List of Fox Species

A variety of fox species are kept as exotic pets, tamed for living with humans on human terms. Breeds of tamed foxes include fennec, red, corsac, arctic and gray foxes; they range in size, temperament and physical characteristics. Sharing your home and life with a fox isn’t quite as simple as it is with a traditional pet. You’ll need to consider a fox's personality, as well as suitable containment and an appropriate diet.

Curious Fox Cub
Baby fox cub
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Fennec Fox

Fennec fox
A fennec fox sitting in the shade on a cliff.
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The fennec is the smallest fox, weighing around 3 pounds. He’s often a noisy fellow, particularly at night. If he becomes stressed or frightened, he may emit a sharp odor, but otherwise he’s not a particularly stinky fox. Even though he's not especially smelly, like all foxes, his urine and poop carry a strong odor. He’s a high-energy pet who is playful and may eventually become affectionate.

Arctic and Corsac Fox

Arctic fox, Alopex lagopus
An arctic fox in a snowy meadow near the edge of the woods.
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The Arctic fox is a strong-smelling fox who weighs between 8 and 20 pounds. He tends to be more aggressive than other fox breeds and is sensitive to high temperatures, making him unsuited to warm climates.

The Corsac fox is smaller, weighing between 4 and 7 pounds, and has less odor. This guy has special claws on his paws, making him an enthusiastic climber -- which may be problematic if he doesn't have something to climb in his domestic home.

Red and Gray Fox

Red fox in the grass
A red fox sneaking through the grass.
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The red fox is the largest of the captivity-suited foxes, weighing around 12 or 20 pounds, depending on whether the specimen is male or female. The red has a more laid-back temperament and a stronger odor than other breeds.

The gray fox weighs between 6 and 8 pounds and isn’t quite as high-strung as the fennec, nor as large and odoriferous as the red fox.

Tame Does Not Mean Domesticated

Red Fox kit in Surrey, England
A fox kit sniffing a person's hand in the yard.
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There’s an important distinction to keep in mind if you’re interested in having a fox for a pet. A tamed wild animal is vastly different from a domesticated animal. A domesticated animal has genetic traits, including his need for engagement, emphasized through breeding. A tamed animal won’t flee or attack, as a wild animal would; but he's not genetically disposed to cuddle or actively seek your attention.

There is only one source of domesticated foxes, the Institute of Cytology and Genetics, in Siberia, which has worked for five decades to domesticate foxes. If you want a domesticated fox, you’ll need to find a reputable animal importer and pay thousands of dollars for one of these Siberian foxes. Exotic fox breeders in the United States are selling tamed foxes, making their personalities highly unpredictable and variable, even within a specific breed. A fox who is loving and affectionate as a kit may mature into an aggressive fox as he ages, simply due to his inherent nature.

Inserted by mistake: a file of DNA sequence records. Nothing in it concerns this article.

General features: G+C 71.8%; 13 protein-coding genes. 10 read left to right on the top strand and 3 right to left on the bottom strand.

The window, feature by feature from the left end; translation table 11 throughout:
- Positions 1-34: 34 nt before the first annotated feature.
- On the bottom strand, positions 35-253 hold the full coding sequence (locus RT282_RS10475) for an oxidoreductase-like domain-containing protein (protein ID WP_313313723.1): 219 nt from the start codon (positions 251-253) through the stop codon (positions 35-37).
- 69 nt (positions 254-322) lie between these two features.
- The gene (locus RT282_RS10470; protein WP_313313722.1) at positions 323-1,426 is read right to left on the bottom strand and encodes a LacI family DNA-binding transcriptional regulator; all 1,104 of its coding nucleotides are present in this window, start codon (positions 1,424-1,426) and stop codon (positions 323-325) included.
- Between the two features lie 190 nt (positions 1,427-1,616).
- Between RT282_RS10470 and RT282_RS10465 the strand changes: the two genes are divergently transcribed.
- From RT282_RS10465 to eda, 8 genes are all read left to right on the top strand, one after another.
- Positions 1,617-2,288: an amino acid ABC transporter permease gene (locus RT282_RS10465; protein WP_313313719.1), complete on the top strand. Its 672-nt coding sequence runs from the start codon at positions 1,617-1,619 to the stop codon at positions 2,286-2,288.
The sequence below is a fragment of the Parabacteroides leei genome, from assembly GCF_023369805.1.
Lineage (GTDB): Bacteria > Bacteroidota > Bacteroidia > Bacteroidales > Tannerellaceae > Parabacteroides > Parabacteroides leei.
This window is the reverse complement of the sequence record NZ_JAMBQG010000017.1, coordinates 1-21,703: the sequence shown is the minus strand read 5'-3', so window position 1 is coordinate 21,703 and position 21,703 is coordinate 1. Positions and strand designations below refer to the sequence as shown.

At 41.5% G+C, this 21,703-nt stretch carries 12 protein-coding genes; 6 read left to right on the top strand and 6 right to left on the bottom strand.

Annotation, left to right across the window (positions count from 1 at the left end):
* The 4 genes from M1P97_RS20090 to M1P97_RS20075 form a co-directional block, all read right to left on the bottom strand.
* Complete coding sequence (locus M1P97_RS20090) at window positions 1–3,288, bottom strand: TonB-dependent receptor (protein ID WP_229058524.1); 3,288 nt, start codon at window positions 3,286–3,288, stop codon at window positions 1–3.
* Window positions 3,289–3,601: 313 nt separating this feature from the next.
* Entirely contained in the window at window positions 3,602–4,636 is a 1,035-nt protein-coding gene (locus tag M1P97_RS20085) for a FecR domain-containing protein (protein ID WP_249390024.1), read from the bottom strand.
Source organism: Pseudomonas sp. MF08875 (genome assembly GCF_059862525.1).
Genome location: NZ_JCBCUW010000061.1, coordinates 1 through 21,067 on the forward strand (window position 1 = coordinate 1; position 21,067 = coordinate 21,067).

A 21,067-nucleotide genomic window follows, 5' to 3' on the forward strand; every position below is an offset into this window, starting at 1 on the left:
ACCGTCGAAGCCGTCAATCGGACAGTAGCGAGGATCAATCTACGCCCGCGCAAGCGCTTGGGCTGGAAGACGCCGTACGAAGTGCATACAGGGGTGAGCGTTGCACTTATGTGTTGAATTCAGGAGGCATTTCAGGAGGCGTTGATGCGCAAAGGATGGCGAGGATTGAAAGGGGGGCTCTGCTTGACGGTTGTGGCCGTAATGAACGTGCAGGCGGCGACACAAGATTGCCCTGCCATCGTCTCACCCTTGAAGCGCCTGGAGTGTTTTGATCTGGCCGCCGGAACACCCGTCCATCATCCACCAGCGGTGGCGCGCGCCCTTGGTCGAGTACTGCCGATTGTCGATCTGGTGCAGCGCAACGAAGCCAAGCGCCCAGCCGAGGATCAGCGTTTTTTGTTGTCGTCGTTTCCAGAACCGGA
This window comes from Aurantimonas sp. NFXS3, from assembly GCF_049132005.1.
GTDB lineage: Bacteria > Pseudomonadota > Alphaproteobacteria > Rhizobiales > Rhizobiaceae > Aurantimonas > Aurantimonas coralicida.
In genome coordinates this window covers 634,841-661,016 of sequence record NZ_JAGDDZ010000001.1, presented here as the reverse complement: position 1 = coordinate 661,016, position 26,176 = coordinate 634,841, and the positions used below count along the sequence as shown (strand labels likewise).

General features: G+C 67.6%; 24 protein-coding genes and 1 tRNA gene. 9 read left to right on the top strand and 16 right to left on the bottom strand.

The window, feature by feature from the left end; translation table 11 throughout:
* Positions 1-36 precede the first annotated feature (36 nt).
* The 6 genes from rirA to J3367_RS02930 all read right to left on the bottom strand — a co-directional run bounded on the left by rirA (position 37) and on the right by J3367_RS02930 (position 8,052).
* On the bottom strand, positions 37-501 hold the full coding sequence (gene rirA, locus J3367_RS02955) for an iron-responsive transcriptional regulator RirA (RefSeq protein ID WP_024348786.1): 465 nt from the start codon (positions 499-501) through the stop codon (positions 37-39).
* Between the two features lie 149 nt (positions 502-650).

Foxes Welcome -- or Not

Fox in the cage
A close-up of a fox inside of a den box.
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As an exotic pet, a fox isn’t welcome everywhere. States, cities and municipalities have widely differing laws about exotic pets, including what type is welcome and what is not. Licenses and fees may be necessary if your hometown allows a pet fox. As well, if you live in a neighborhood, your association may not allow a fox or the enclosure he'll require for his outdoor time.

Fox Living

Fox on the fence
A fox inside of a large outdoor enclosure.
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A pet fox must have access to the outdoors, so an outdoor enclosure is a must. A red fox requires a minimum of 100 square feet, with an additional 50 square feet per fox. The fennec fox doesn't require quite as much space. The enclosure should have a roof, a litter box and multiple places for the fox to hide in such as den boxes, and surfaces to climb on. Straw and wood chips provide places to burrow as well as bedding material. Foxes are diggers, so yours should not be able to dig his way out, and the fence should be secure so he can't slip out to roam away.

Fox Food

dog food on the scoop
An overhead view of a scoop of dog food.
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Foxes are becoming more popular as house pets, but you won't find fox food at the local pet store. Your breeder may have a special mix such as wild canid food to sell you, or you may elect to cook for your fox. A high-quality commercial dog food is also an option, but foxes have a higher taurine requirement than domestic dogs, so commercial dog food alone is insufficient. You should discuss a proper fox diet with an animal nutritionist.